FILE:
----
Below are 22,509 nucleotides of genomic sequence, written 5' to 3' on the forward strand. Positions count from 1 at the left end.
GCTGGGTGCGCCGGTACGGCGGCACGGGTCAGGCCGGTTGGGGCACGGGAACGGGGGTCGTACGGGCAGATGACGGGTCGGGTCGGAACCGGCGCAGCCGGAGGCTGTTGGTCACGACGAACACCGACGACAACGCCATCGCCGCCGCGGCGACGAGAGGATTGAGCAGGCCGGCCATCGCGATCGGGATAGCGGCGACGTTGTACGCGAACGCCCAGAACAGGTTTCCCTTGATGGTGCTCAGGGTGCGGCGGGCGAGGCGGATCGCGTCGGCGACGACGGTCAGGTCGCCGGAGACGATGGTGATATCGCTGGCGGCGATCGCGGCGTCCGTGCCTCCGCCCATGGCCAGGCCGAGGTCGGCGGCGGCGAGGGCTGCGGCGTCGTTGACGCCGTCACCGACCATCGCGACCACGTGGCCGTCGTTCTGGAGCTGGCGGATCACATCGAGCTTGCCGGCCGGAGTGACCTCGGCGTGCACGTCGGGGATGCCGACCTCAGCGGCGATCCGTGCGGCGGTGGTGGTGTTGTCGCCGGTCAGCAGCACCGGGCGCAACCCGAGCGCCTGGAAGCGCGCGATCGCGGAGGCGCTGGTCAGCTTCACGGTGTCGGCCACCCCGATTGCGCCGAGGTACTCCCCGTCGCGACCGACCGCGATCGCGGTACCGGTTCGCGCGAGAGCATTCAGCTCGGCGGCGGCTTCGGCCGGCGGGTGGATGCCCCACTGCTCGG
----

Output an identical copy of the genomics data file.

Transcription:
Below are 22,509 nucleotides of genomic sequence, written 5' to 3' on the forward strand. Positions count from 1 at the left end.
GCTGGGTGCGCCGGTACGGCGGCACGGGTCAGGCCGGTTGGGGCACGGGAACGGGGGTCGTACGGGCAGATGACGGGTCGGGTCGGAACCGGCGCAGCCGGAGGCTGTTGGTCACGACGAACACCGACGACAACGCCATCGCCGCCGCGGCGACGAGAGGATTGAGCAGGCCGGCCATCGCGATCGGGATAGCGGCGACGTTGTACGCGAACGCCCAGAACAGGTTTCCCTTGATGGTGCTCAGGGTGCGGCGGGCGAGGCGGATCGCGTCGGCGACGACGGTCAGGTCGCCGGAGACGATGGTGATATCGCTGGCGGCGATCGCGGCGTCCGTGCCTCCGCCCATGGCCAGGCCGAGGTCGGCGGCGGCGAGGGCTGCGGCGTCGTTGACGCCGTCACCGACCATCGCGACCACGTGGCCGTCGTTCTGGAGCTGGCGGATCACATCGAGCTTGCCGGCCGGAGTGACCTCGGCGTGCACGTCGGGGATGCCGACCTCAGCGGCGATCCGTGCGGCGGTGGTGGTGTTGTCGCCGGTCAGCAGCACCGGGCGCAACCCGAGCGCCTGGAAGCGCGCGATCGCGGAGGCGCTGGTCAGCTTCACGGTGTCGGCCACCCCGATTGCGCCGAGGTACTCCCCGTCGCGACCGACCGCGATCGCGGTACCGGTTCGCGCGAGAGCATTCAGCTCGGCGGCGGCTTCGGCCGGCGGGTGGATGCCCCACTGCTCGG